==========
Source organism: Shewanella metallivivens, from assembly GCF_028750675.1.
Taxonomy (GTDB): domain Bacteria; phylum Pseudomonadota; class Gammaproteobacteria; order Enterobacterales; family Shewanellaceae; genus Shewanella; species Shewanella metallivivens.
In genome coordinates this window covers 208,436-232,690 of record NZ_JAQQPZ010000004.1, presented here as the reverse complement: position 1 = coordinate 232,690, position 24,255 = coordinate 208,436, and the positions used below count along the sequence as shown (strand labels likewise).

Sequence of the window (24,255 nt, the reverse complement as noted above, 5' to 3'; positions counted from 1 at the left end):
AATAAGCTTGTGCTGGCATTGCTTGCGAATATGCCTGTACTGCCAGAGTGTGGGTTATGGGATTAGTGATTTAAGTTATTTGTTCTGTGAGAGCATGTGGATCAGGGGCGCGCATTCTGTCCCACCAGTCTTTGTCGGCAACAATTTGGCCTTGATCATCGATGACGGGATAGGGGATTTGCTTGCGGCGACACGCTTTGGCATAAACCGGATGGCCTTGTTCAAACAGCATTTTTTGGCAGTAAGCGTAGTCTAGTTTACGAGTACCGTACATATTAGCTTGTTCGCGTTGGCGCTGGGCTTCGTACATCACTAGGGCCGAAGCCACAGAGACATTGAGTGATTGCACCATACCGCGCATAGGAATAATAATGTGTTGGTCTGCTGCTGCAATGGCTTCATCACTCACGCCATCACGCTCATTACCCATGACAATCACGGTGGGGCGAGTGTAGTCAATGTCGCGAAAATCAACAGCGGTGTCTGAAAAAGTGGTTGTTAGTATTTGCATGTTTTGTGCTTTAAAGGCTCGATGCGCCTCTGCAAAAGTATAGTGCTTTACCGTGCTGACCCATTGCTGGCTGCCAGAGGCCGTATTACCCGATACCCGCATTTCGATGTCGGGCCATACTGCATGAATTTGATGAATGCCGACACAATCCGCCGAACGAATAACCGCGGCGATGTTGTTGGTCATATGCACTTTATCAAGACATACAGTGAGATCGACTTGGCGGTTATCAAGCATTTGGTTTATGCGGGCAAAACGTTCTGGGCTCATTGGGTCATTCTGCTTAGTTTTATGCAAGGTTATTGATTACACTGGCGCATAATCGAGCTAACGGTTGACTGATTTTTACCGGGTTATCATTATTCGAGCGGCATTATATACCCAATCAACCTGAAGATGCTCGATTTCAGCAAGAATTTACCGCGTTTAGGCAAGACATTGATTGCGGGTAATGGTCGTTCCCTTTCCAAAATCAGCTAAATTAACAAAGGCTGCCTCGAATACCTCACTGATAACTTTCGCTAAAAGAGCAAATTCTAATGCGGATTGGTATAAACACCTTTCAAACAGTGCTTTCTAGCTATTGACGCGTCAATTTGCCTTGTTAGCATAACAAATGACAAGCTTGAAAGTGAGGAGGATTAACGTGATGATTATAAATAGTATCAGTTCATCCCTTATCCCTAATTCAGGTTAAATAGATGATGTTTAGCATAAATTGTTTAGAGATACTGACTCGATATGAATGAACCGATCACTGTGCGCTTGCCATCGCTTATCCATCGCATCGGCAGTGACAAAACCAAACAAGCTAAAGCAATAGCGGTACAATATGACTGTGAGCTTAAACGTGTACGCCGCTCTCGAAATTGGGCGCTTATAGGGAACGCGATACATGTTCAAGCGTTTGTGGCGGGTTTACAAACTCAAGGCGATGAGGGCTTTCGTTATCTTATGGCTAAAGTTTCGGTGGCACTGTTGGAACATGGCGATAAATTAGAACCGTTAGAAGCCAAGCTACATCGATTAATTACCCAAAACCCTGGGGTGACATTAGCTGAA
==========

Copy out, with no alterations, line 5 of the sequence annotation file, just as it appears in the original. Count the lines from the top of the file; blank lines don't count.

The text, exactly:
AATAAGCTTGTGCTGGCATTGCTTGCGAATATGCCTGTACTGCCAGAGTGTGGGTTATGGGATTAGTGATTTAAGTTATTTGTTCTGTGAGAGCATGTGGATCAGGGGCGCGCATTCTGTCCCACCAGTCTTTGTCGGCAACAATTTGGCCTTGATCATCGATGACGGGATAGGGGATTTGCTTGCGGCGACACGCTTTGGCATAAACCGGATGGCCTTGTTCAAACAGCATTTTTTGGCAGTAAGCGTAGTCTAGTTTACGAGTACCGTACATATTAGCTTGTTCGCGTTGGCGCTGGGCTTCGTACATCACTAGGGCCGAAGCCACAGAGACATTGAGTGATTGCACCATACCGCGCATAGGAATAATAATGTGTTGGTCTGCTGCTGCAATGGCTTCATCACTCACGCCATCACGCTCATTACCCATGACAATCACGGTGGGGCGAGTGTAGTCAATGTCGCGAAAATCAACAGCGGTGTCTGAAAAAGTGGTTGTTAGTATTTGCATGTTTTGTGCTTTAAAGGCTCGATGCGCCTCTGCAAAAGTATAGTGCTTTACCGTGCTGACCCATTGCTGGCTGCCAGAGGCCGTATTACCCGATACCCGCATTTCGATGTCGGGCCATACTGCATGAATTTGATGAATGCCGACACAATCCGCCGAACGAATAACCGCGGCGATGTTGTTGGTCATATGCACTTTATCAAGACATACAGTGAGATCGACTTGGCGGTTATCAAGCATTTGGTTTATGCGGGCAAAACGTTCTGGGCTCATTGGGTCATTCTGCTTAGTTTTATGCAAGGTTATTGATTACACTGGCGCATAATCGAGCTAACGGTTGACTGATTTTTACCGGGTTATCATTATTCGAGCGGCATTATATACCCAATCAACCTGAAGATGCTCGATTTCAGCAAGAATTTACCGCGTTTAGGCAAGACATTGATTGCGGGTAATGGTCGTTCCCTTTCCAAAATCAGCTAAATTAACAAAGGCTGCCTCGAATACCTCACTGATAACTTTCGCTAAAAGAGCAAATTCTAATGCGGATTGGTATAAACACCTTTCAAACAGTGCTTTCTAGCTATTGACGCGTCAATTTGCCTTGTTAGCATAACAAATGACAAGCTTGAAAGTGAGGAGGATTAACGTGATGATTATAAATAGTATCAGTTCATCCCTTATCCCTAATTCAGGTTAAATAGATGATGTTTAGCATAAATTGTTTAGAGATACTGACTCGATATGAATGAACCGATCACTGTGCGCTTGCCATCGCTTATCCATCGCATCGGCAGTGACAAAACCAAACAAGCTAAAGCAATAGCGGTACAATATGACTGTGAGCTTAAACGTGTACGCCGCTCTCGAAATTGGGCGCTTATAGGGAACGCGATACATGTTCAAGCGTTTGTGGCGGGTTTACAAACTCAAGGCGATGAGGGCTTTCGTTATCTTATGGCTAAAGTTTCGGTGGCACTGTTGGAACATGGCGATAAATTAGAACCGTTAGAAGCCAAGCTACATCGATTAATTACCCAAAACCCTGGGGTGACATTAGCTGAA